|The Given Place|
All composition is based around placement and delineation of the center of focus, or focal area. The decision of what you want to be your focal area is as personal as the subject matter. Whatever you decide, there are several ways to make sure it remains the focal area.
Here are 9 ways to create a focal area. It is probably best to use more than one of these. Too many though and you may create a bullseye effect, where the eye doesn’t leave the focal area and wander around the rest of the painting.
- Placement in the Picture Plane. Where the focal area is placed can help to naturally lead the eye to it. The grids discussed earlier are beneficial in understanding where to place the focal area.
- Highest Contrast of Values. Placing the highest contrast of values next to each other in a painting. This does not have do be the lightest light and the darkest dark in the painting (though often is), just the highest contrast between values.
- Most Intense Color. Where the purest and most intense color is used.
- Hardest/Sharpest Edge. Where the hardest, or sharpest edge in the painting are placed. (This commonly is used along with high contrast.)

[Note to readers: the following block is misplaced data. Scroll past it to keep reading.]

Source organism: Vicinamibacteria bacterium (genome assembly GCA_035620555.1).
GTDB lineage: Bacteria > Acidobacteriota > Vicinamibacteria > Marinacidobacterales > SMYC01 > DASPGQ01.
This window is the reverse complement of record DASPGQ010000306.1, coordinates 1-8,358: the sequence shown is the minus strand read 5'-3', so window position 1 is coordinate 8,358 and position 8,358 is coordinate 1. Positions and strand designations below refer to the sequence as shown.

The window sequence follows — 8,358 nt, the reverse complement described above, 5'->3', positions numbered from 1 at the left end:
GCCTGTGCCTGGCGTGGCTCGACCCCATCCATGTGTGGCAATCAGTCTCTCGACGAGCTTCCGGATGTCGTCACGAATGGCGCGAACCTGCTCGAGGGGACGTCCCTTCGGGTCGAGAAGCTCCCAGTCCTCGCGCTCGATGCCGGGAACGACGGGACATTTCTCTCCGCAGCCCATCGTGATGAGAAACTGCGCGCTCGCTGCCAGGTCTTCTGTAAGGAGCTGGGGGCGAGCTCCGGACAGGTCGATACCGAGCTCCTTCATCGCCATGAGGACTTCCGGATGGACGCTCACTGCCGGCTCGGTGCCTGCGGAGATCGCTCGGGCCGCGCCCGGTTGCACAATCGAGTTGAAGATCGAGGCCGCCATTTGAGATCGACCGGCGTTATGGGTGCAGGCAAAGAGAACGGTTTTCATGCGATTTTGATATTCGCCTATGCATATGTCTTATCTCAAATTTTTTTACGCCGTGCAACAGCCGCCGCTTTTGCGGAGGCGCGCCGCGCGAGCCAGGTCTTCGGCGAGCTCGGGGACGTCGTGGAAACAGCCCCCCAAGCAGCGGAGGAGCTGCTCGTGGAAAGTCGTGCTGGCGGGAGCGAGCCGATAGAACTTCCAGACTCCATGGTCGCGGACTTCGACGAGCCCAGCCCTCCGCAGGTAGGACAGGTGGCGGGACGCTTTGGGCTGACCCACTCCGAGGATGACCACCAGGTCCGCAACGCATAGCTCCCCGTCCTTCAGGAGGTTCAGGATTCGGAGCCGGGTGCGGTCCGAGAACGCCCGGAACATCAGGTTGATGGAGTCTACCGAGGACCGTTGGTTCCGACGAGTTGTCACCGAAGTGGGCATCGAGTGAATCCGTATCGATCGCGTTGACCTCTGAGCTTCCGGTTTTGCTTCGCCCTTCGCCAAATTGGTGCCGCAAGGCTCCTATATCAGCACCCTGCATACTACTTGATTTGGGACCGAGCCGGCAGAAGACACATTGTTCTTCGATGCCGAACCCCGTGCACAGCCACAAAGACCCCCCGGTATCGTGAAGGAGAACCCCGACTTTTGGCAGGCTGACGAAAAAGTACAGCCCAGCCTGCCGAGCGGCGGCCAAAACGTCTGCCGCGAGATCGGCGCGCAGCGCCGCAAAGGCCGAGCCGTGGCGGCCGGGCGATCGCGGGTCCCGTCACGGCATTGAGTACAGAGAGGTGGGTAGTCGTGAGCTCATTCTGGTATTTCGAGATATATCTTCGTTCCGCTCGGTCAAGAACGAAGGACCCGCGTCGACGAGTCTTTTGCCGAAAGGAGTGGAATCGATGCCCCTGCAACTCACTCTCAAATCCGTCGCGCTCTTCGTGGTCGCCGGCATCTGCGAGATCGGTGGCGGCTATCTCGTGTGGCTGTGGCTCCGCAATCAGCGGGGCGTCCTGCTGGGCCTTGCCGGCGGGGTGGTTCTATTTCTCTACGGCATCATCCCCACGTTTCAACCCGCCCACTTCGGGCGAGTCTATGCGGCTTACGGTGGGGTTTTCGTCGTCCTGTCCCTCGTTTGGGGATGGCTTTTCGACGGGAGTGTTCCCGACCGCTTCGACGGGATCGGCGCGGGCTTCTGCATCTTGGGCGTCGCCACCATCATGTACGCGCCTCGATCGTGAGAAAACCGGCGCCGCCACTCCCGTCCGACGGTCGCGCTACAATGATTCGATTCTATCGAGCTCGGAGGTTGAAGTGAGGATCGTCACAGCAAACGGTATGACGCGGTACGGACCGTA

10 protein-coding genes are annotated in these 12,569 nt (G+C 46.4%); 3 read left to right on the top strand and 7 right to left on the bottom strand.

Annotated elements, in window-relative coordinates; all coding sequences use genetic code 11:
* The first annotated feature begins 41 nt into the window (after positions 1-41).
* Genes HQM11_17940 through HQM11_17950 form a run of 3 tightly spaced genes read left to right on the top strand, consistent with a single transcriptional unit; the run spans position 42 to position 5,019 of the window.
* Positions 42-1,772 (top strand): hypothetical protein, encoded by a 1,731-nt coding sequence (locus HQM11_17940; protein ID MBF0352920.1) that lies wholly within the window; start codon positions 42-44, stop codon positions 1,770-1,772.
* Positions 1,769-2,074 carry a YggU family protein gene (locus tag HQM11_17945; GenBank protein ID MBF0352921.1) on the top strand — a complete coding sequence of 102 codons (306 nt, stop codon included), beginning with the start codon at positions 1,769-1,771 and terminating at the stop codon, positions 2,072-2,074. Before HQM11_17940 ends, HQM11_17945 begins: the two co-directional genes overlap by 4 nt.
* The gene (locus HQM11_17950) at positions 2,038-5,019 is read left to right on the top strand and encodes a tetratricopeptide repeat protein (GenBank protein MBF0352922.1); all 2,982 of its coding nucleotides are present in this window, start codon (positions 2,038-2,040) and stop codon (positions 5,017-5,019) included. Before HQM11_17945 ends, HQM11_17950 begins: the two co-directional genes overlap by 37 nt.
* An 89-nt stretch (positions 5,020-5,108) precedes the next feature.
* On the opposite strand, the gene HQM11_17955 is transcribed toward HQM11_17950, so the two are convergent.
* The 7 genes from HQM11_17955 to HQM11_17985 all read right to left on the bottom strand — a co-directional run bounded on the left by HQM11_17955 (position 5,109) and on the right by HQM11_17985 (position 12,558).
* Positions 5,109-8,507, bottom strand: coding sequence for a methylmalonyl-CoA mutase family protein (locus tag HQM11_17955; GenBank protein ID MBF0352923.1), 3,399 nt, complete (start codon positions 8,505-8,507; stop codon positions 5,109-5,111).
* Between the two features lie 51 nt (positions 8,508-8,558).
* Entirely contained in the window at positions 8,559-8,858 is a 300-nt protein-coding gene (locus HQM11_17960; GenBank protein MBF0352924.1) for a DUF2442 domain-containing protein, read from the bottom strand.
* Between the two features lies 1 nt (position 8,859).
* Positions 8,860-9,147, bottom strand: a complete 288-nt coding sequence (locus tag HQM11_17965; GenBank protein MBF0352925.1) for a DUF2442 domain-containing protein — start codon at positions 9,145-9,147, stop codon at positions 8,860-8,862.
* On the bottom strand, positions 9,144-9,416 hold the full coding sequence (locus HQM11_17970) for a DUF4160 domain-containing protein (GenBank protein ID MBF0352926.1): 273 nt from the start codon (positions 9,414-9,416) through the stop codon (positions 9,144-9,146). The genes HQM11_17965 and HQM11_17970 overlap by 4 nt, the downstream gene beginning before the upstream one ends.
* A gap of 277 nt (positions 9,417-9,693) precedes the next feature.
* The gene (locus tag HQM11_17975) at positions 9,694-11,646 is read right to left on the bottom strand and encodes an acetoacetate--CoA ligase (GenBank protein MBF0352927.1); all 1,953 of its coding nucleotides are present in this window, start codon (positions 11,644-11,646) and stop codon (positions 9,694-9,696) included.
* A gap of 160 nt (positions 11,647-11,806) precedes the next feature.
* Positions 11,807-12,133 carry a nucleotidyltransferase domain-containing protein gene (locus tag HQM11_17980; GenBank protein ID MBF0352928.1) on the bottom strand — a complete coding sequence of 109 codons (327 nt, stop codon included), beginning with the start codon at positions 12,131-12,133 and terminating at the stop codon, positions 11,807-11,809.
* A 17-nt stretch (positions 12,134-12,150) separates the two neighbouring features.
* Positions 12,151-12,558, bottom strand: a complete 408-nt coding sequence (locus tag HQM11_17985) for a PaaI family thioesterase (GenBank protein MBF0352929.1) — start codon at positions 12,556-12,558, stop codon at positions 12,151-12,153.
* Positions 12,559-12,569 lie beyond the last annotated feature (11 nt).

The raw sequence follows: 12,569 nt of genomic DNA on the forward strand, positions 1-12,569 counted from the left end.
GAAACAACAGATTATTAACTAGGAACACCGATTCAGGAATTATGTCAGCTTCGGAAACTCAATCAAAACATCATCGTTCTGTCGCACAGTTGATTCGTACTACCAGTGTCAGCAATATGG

- Highest Level of Detail. The place where the most detail in the painting is found.
- Alien Color. The eye is naturally drawn to things that are not like other things. So a color not used anywhere else in the painting will automatically differentiate an area and draw the eye to it.
- Alien Shape. Using the same idea as Alien Color, it's a shape that is not used anywhere else in the painting. (i.e. a geometric shaped barn in the middle of a grouping of organically shaped trees.)
- Face Factor/Building Factor. Our mind create faces in objects that aren't human (i.e. the man in the moon, or Nixon on a potato chip.) A face will immediately draw the eye to it, whether it is human or animal. Single man made structures, like barns, signs and such will do the same thing.
- Texture. The place where the thickest amount of paint is used (impasto)
While some of these have a stronger visual pull than others, the key to making all of these work is making sure that areas of interest in other parts of the painting are subordinate to the center of focus. When looking at paintings, try to figure out which elements the artist has used to create a center of focus.
Below are some paintings by past and present masters. Also, the last few are mine, and I'll let you judge whether or not I'm succeeding in creating a gquality focal area. See if you can find out which of the 9 ways are being utilized (texture will be more difficult because you can't really see it in a photo of the work).
|Lupine by Dan Gerhartz|
|Romeo and Juliet by Frederick Leighton|
|Seascape by Frederick Judd Waugh|
|by Edgar Payne|